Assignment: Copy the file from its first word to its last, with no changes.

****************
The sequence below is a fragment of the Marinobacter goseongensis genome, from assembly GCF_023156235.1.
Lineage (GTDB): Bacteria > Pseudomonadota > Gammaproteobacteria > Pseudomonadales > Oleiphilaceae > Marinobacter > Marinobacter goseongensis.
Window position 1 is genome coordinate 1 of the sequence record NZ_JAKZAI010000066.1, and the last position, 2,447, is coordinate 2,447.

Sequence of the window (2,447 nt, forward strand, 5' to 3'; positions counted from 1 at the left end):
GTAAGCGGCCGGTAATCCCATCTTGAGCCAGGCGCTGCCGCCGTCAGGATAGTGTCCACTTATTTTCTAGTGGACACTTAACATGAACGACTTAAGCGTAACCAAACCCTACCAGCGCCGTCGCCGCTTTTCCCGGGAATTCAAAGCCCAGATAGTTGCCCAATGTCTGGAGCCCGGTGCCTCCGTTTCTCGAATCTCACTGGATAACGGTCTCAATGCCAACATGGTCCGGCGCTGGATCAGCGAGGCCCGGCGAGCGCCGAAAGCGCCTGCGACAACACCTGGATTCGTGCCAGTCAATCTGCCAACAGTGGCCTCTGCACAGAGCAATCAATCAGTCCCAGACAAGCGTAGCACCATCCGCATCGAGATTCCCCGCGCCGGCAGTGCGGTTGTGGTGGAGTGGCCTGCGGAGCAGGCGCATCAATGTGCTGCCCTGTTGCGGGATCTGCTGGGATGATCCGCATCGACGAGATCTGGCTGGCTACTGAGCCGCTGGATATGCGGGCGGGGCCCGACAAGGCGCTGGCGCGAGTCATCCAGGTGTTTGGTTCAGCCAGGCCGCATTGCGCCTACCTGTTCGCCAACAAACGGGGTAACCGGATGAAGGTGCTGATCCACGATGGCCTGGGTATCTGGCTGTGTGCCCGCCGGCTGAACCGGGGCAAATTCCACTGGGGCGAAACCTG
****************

The sequence below is a fragment of the Marinobacter goseongensis genome, from assembly GCF_023156235.1.
Lineage (GTDB): Bacteria > Pseudomonadota > Gammaproteobacteria > Pseudomonadales > Oleiphilaceae > Marinobacter > Marinobacter goseongensis.
Window position 1 is genome coordinate 1 of the sequence record NZ_JAKZAI010000066.1, and the last position, 2,447, is coordinate 2,447.

Sequence of the window (2,447 nt, forward strand, 5' to 3'; positions counted from 1 at the left end):
GTAAGCGGCCGGTAATCCCATCTTGAGCCAGGCGCTGCCGCCGTCAGGATAGTGTCCACTTATTTTCTAGTGGACACTTAACATGAACGACTTAAGCGTAACCAAACCCTACCAGCGCCGTCGCCGCTTTTCCCGGGAATTCAAAGCCCAGATAGTTGCCCAATGTCTGGAGCCCGGTGCCTCCGTTTCTCGAATCTCACTGGATAACGGTCTCAATGCCAACATGGTCCGGCGCTGGATCAGCGAGGCCCGGCGAGCGCCGAAAGCGCCTGCGACAACACCTGGATTCGTGCCAGTCAATCTGCCAACAGTGGCCTCTGCACAGAGCAATCAATCAGTCCCAGACAAGCGTAGCACCATCCGCATCGAGATTCCCCGCGCCGGCAGTGCGGTTGTGGTGGAGTGGCCTGCGGAGCAGGCGCATCAATGTGCTGCCCTGTTGCGGGATCTGCTGGGATGATCCGCATCGACGAGATCTGGCTGGCTACTGAGCCGCTGGATATGCGGGCGGGGCCCGACAAGGCGCTGGCGCGAGTCATCCAGGTGTTTGGTTCAGCCAGGCCGCATTGCGCCTACCTGTTCGCCAACAAACGGGGTAACCGGATGAAGGTGCTGATCCACGATGGCCTGGGTATCTGGCTGTGTGCCCGCCGGCTGAACCGGGGCAAATTCCACTGGGGCGAAACCTG